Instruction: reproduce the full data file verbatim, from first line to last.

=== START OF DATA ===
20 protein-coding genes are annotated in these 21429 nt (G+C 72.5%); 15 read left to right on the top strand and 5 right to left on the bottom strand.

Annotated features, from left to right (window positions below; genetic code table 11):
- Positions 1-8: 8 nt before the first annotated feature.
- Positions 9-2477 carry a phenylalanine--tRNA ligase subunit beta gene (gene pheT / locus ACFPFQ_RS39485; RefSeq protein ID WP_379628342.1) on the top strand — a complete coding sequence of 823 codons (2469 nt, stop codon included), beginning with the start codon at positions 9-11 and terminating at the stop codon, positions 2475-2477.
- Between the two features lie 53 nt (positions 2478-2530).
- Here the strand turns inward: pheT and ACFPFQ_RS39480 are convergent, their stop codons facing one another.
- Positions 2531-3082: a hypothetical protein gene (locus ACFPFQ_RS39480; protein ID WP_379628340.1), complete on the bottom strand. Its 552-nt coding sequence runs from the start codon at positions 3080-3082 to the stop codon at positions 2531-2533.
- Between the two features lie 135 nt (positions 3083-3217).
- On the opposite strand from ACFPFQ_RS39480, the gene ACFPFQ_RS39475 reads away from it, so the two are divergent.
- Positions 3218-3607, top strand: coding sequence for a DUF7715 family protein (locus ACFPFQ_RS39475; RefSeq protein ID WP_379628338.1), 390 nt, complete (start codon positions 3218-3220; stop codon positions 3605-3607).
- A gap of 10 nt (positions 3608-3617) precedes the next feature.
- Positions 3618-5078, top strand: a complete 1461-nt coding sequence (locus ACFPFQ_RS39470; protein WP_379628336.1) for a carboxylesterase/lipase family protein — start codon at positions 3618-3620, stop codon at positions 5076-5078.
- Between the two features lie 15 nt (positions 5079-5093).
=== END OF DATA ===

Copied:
20 protein-coding genes are annotated in these 21429 nt (G+C 72.5%); 15 read left to right on the top strand and 5 right to left on the bottom strand.

Annotated features, from left to right (window positions below; genetic code table 11):
- Positions 1-8: 8 nt before the first annotated feature.
- Positions 9-2477 carry a phenylalanine--tRNA ligase subunit beta gene (gene pheT / locus ACFPFQ_RS39485; RefSeq protein ID WP_379628342.1) on the top strand — a complete coding sequence of 823 codons (2469 nt, stop codon included), beginning with the start codon at positions 9-11 and terminating at the stop codon, positions 2475-2477.
- Between the two features lie 53 nt (positions 2478-2530).
- Here the strand turns inward: pheT and ACFPFQ_RS39480 are convergent, their stop codons facing one another.
- Positions 2531-3082: a hypothetical protein gene (locus ACFPFQ_RS39480; protein ID WP_379628340.1), complete on the bottom strand. Its 552-nt coding sequence runs from the start codon at positions 3080-3082 to the stop codon at positions 2531-2533.
- Between the two features lie 135 nt (positions 3083-3217).
- On the opposite strand from ACFPFQ_RS39480, the gene ACFPFQ_RS39475 reads away from it, so the two are divergent.
- Positions 3218-3607, top strand: coding sequence for a DUF7715 family protein (locus ACFPFQ_RS39475; RefSeq protein ID WP_379628338.1), 390 nt, complete (start codon positions 3218-3220; stop codon positions 3605-3607).
- A gap of 10 nt (positions 3608-3617) precedes the next feature.
- Positions 3618-5078, top strand: a complete 1461-nt coding sequence (locus ACFPFQ_RS39470; protein WP_379628336.1) for a carboxylesterase/lipase family protein — start codon at positions 3618-3620, stop codon at positions 5076-5078.
- Between the two features lie 15 nt (positions 5079-5093).